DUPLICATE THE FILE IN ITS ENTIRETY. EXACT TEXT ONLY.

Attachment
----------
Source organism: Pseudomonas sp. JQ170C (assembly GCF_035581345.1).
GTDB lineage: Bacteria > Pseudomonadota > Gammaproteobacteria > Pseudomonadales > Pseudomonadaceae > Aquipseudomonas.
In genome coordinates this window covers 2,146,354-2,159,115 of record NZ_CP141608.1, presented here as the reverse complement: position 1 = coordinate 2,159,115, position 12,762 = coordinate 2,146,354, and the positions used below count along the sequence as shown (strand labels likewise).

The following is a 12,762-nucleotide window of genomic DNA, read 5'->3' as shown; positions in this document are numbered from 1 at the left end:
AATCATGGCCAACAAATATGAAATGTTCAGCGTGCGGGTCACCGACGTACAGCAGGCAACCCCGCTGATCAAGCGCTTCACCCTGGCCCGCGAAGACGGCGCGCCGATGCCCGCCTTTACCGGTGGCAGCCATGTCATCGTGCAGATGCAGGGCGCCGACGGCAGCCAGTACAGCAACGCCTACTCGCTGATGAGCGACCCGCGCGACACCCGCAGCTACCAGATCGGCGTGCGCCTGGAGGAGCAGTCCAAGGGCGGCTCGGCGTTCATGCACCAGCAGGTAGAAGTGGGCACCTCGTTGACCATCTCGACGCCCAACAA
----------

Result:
Source organism: Pseudomonas sp. JQ170C (assembly GCF_035581345.1).
GTDB lineage: Bacteria > Pseudomonadota > Gammaproteobacteria > Pseudomonadales > Pseudomonadaceae > Aquipseudomonas.
In genome coordinates this window covers 2,146,354-2,159,115 of record NZ_CP141608.1, presented here as the reverse complement: position 1 = coordinate 2,159,115, position 12,762 = coordinate 2,146,354, and the positions used below count along the sequence as shown (strand labels likewise).

The following is a 12,762-nucleotide window of genomic DNA, read 5'->3' as shown; positions in this document are numbered from 1 at the left end:
AATCATGGCCAACAAATATGAAATGTTCAGCGTGCGGGTCACCGACGTACAGCAGGCAACCCCGCTGATCAAGCGCTTCACCCTGGCCCGCGAAGACGGCGCGCCGATGCCCGCCTTTACCGGTGGCAGCCATGTCATCGTGCAGATGCAGGGCGCCGACGGCAGCCAGTACAGCAACGCCTACTCGCTGATGAGCGACCCGCGCGACACCCGCAGCTACCAGATCGGCGTGCGCCTGGAGGAGCAGTCCAAGGGCGGCTCGGCGTTCATGCACCAGCAGGTAGAAGTGGGCACCTCGTTGACCATCTCGACGCCCAACAA